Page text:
La Luna was screened on Sunday evening at the Japan Society in New York City in conjunction with the Films For Hope Festival. The one-day festival was held as a benefit for those affected by the catastrophic earthquake and tsunami in Japan on March 11. As part of the centerpiece, the Pixar short was screened along with Dai Sato’s Five Numbers, a short anime piece. La Luna director Enrico Casarosa was there, along with Sato, to provide the audience with an in-depth look at the behind the scenes process of bringing the short to the big screen. Follow fundingwaschools for more info. Read on for some snippets from his presentation! (Note: I have kept it spoiler-free.)
As a reminder, here is the official synopsis for La Luna:
La Luna is the timeless fable of a young boy who is coming of age in the most peculiar of circumstances. Tonight is the very first time his Papa and Grandpa are taking him to work. In an old wooden boat they row far out to sea, and with no land in sight, they stop and wait. A big surprise awaits the little boy as he discovers his family’s most unusual line of work. Should he follow the example of his Papa, or his Grandpa? Will he be able to find his own way in the midst of their conflicting opinions and timeworn traditions?
To kick off the centerpiece screening, La Luna was shown to a packed house. I felt fortunate to be viewing the film for the second time, as I had caught it at the D23 Expo last month when it was shown during the Pixar shorts panel. My feelings about the film line up right alongside what Jerrod wrote in his review. Overall, Pixar’s newest short is easily one of the best from the studio – visually, story-wise, and musically. It feels like an independent film, while also boasting the incredible production value that audiences viewing Pixar films have become accustomed to. There is a charm to the characters that is quickly established on screen – this is the reason why La Luna will connect with moviegoers all around the world.
When the end credits began to roll, those in the screening room clearly loved what they saw, as they applauded for a significant amount of time. When director Enrico Casarosa took the stage, he remarked that he was a bit choked-up, saying that the room gave him one of the best responses he has seen during the La Luna festival tour over the past few months.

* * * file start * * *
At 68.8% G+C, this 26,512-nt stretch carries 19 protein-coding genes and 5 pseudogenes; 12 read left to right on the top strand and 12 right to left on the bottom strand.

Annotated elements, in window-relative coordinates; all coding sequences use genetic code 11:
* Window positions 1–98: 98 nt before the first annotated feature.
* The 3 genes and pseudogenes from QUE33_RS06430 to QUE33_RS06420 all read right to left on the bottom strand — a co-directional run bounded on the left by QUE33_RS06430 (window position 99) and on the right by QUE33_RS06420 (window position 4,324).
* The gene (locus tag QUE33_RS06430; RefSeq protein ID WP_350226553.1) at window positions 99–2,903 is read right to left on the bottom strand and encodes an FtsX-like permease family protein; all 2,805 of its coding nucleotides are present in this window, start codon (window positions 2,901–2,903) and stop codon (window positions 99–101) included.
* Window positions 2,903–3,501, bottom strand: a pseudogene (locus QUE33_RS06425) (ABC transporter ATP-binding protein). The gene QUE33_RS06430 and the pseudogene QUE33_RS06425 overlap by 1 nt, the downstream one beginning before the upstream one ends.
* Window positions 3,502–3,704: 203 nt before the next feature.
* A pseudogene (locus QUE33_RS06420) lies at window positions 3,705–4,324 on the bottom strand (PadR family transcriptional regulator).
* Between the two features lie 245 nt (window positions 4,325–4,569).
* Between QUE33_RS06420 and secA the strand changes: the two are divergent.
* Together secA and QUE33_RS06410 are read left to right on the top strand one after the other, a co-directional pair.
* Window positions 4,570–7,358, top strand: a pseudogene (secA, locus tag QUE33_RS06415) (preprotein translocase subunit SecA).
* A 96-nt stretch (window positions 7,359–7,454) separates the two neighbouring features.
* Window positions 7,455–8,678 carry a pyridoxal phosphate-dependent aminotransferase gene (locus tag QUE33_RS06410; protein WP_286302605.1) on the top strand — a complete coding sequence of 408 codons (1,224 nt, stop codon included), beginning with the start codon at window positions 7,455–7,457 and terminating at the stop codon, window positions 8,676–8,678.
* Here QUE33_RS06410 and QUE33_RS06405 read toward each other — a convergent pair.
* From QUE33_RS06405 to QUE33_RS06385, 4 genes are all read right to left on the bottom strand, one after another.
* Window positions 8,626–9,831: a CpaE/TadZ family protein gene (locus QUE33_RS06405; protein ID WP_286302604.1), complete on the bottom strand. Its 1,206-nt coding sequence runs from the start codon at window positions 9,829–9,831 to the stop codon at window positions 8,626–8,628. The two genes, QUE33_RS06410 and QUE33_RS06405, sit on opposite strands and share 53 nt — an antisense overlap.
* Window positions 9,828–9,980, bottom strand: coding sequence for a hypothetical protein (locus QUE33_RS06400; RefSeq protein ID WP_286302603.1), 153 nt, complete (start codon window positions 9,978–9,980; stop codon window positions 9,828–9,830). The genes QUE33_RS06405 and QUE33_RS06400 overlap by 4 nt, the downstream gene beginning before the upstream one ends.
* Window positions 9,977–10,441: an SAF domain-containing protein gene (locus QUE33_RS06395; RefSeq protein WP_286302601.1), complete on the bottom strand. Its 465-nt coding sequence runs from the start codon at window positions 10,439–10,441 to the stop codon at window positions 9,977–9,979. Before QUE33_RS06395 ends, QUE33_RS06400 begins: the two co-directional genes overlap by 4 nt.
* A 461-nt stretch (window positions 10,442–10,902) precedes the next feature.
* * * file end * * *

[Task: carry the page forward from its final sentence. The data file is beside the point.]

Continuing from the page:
To lead off his presentation, Casarosa began by speaking about how he pitched the idea to John Lasseter. He brought three ideas for a short (as is customary for those at Pixar who pitch ideas for shorts), of which Casarosa felt La Luna was the best developed. Lasseter agreed but also provided feedback on how to improve upon the idea. The Pixar Chief Creative Officer suggested that this story be the “first time” the young boy is taken to work with his father and grandfather, as the audience would be along for his big trip.
Storyboards were created, followed by the recording of scratch voices. Casarosa actually recorded the scratch “voice” of the grandfather. “Voice” is in quotes as viewers will find that no real language is used by the characters. First finding it difficult to have the characters speak in this made-up language, Casarosa was intent on keeping it in there, as he was inspired by old cartoons such as La Linea that utilized these grunts and screeches as speech. Here is an example from that show:
He received suggestions from others to simply play the film over music, but he was insistent on the made-up language, as he believed it was a way to add some comedy to the storyline. We were shown some hilarious voicing sessions for the voice actors, Tony Fucile and Phil Sheridan, who played the father and grandfather, respectively. The choices for the roles were not easy to arrive at, but Casarosa stressed that finding the perfect actors was well worth it.
Moving onto the artistic aspect, Casarosa spoke about the choices that were made for all the different objects that appear on the screen. Artists Dice Tsutsumi and Robert Kondo were essential in the design process and really helped with honing the look of the various objects.
Here are some more tidbits from the talk:
- For the character designs, “1920s, 1930s, Mediterranean, Italy, peasants, and fishermen” were all mentioned as their inspirations.
- Artist Daniel Lopez Munoz designed some sculpts for the characters after Casarosa realized that his own drawings felt a bit too 2-D
- His image boards, which he created using watercolors, provided texture, which he wanted to incorporate into the final visual design of the short
- For research, Enrico and his team went to John Lasseter’s backyard, where they floated around in a boat. Although there was a full moon that night, the moon was not visible due to cloud cover
- For the gesticulation of the characters, they looked at Italian actors such as Massimo Troisi
- Hayao Miyazaki was a big inspiration for Casarosa, who inserted a little “love letter” to the legendary director in the short
- Michael Giacchino provided the score, which Casarosa remarked that he “absolutely loved”
There were so many more stories and details that Enrico Casarosa provided from his behind the scenes work on the film. I am hesitant to give away any more information, as I do not want to take away from audience members’ first time viewing the short. Just like the young boy’s first trip with his father and grandfather is a wondrous adventure, so too should be your first trip through La Luna.